They fell on their shared passion and expertise for travel. They were both road warriors, who know all the tools out there very well. They understood corporate travel from a business perspective and had the management experience.   

They began by defining all of the criteria and boxes this company would have to check. All before even thinking about a product. They believe this is why TripActions is so successful.  

TripActions is a B2B travel startup with customers like Zoom, Okta, Box, Lyft, Crate and Barrel, Game Stop, and Sara Lee Frozen Bakery. Their customers’ employees use TripActions to book their work trips, pay for those trips and expenses along the way, and get travel agent support so they can focus on being there, rather the process of getting there.   

They’ve already raised nearly half a billion in equity capital and another half-billion-dollar in debt financing. They’ve got experienced advisors on their board like Zeev Ventures, Lightspeed, Group 11, Andreessen  Horowitz, and others. 

Storytelling is everything which is something that Ariel was able to master. Being able to capture the essence of what you are doing in 15 to 20 slides is the key. For a winning deck, take a look at the pitch deck template created by Silicon Valley legend, Peter Thiel (see it here) where the most critical slides are highlighted.

Remember to unlock the pitch deck template that is being used by founders around the world to raise millions below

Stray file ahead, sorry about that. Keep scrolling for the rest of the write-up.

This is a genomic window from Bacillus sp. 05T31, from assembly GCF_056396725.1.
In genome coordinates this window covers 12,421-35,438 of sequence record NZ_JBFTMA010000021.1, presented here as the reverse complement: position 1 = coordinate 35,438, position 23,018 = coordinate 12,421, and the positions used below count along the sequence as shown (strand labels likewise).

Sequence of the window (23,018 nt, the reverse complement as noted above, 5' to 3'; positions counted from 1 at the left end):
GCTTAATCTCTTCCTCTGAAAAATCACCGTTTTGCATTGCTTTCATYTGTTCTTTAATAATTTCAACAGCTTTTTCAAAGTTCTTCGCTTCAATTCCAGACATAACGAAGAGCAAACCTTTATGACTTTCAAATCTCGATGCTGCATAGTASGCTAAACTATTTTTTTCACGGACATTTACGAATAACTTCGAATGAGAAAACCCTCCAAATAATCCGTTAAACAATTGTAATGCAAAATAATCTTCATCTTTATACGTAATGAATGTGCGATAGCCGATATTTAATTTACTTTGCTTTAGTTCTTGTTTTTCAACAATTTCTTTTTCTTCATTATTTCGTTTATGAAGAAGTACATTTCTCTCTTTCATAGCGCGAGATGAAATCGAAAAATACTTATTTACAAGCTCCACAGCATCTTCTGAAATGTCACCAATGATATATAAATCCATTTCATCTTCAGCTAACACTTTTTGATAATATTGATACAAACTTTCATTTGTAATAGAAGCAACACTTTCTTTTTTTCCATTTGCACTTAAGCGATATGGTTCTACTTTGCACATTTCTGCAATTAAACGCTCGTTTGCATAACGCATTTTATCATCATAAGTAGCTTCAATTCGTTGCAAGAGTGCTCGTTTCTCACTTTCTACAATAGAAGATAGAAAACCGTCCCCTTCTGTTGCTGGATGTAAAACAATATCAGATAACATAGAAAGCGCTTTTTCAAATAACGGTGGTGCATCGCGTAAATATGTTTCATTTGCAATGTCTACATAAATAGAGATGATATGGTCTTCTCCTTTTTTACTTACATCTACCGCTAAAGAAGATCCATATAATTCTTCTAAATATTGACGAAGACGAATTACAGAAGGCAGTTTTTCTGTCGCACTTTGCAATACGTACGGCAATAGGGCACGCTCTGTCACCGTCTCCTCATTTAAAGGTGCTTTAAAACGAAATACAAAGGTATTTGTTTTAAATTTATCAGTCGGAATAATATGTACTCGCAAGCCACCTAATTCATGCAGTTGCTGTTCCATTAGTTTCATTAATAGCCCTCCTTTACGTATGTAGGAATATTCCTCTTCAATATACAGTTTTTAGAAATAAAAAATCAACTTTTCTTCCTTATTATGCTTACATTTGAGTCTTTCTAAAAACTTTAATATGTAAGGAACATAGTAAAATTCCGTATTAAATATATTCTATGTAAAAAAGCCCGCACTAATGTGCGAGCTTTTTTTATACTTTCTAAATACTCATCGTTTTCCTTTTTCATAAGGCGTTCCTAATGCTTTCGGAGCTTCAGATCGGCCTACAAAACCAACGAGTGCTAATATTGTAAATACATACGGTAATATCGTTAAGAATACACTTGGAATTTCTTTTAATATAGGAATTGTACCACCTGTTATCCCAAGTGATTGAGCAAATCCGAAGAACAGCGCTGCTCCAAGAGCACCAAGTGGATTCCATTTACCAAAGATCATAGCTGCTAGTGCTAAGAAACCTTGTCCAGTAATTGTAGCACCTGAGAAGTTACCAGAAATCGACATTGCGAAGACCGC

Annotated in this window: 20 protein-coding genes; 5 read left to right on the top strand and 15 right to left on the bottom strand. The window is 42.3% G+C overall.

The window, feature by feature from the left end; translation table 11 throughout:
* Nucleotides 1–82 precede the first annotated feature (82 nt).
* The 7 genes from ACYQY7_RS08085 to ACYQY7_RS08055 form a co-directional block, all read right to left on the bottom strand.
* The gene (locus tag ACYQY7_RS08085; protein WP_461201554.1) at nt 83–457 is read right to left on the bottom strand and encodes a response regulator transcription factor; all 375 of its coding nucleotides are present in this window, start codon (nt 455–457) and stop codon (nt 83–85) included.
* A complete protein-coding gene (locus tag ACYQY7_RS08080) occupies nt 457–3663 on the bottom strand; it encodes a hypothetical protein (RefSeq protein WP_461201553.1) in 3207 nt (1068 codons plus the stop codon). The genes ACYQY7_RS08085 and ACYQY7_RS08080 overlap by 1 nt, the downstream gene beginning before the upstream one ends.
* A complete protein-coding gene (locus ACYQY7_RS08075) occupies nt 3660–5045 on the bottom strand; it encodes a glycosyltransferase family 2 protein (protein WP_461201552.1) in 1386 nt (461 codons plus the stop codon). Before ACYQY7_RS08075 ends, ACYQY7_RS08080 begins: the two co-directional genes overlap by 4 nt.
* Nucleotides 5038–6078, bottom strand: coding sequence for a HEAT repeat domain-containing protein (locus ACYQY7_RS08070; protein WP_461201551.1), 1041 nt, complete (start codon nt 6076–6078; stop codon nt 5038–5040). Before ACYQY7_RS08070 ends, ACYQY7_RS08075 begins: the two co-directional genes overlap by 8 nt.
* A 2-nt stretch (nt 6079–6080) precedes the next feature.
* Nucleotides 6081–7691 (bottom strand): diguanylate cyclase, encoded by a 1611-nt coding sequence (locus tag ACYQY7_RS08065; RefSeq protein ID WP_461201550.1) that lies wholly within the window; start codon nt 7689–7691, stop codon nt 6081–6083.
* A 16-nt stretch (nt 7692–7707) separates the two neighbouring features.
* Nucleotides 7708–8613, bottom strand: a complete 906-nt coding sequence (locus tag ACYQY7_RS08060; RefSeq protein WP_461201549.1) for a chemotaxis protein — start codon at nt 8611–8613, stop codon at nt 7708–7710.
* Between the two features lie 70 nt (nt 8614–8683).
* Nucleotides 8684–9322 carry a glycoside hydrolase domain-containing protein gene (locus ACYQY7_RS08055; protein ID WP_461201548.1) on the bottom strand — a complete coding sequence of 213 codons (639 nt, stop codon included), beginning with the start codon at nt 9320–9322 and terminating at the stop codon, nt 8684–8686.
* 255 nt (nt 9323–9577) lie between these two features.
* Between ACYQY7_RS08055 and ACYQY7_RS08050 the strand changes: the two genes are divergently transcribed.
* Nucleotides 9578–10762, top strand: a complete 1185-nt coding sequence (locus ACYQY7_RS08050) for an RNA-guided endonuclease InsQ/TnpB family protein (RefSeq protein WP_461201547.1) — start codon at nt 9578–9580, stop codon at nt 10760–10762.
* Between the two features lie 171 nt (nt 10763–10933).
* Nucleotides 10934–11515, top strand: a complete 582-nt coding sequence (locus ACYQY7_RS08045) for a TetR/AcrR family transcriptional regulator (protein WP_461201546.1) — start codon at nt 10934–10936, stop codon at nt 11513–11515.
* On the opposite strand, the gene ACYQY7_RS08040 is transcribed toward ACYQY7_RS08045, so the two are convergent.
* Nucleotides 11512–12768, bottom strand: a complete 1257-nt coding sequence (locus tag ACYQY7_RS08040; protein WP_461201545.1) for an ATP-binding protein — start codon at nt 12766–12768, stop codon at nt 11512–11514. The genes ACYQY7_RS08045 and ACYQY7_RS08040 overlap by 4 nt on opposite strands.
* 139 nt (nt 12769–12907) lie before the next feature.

Among the features, they continue to roll out is the ability to track where your employees and executives are in the world, where they’ve been, where they are headed, and where it is safe for them to travel. All incredibly important factors as the business get back to work after this initial round of COVID-19 related restrictions and prepare to be able to skillfully navigate similar issues in the future.   

Listen in to the full podcast episode to find out more, including:  

  • How TripActions built a business model which compels them to continue to create value for customers and keep users engaged
  • Ariel Cohen’s top three tips for weathering storms like the coronavirus
  • Handling layoffs in moments of challenge and change
  • His top advice for others considering entrepreneurship
  • Why he says you should start your own business earlier


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Neil Patel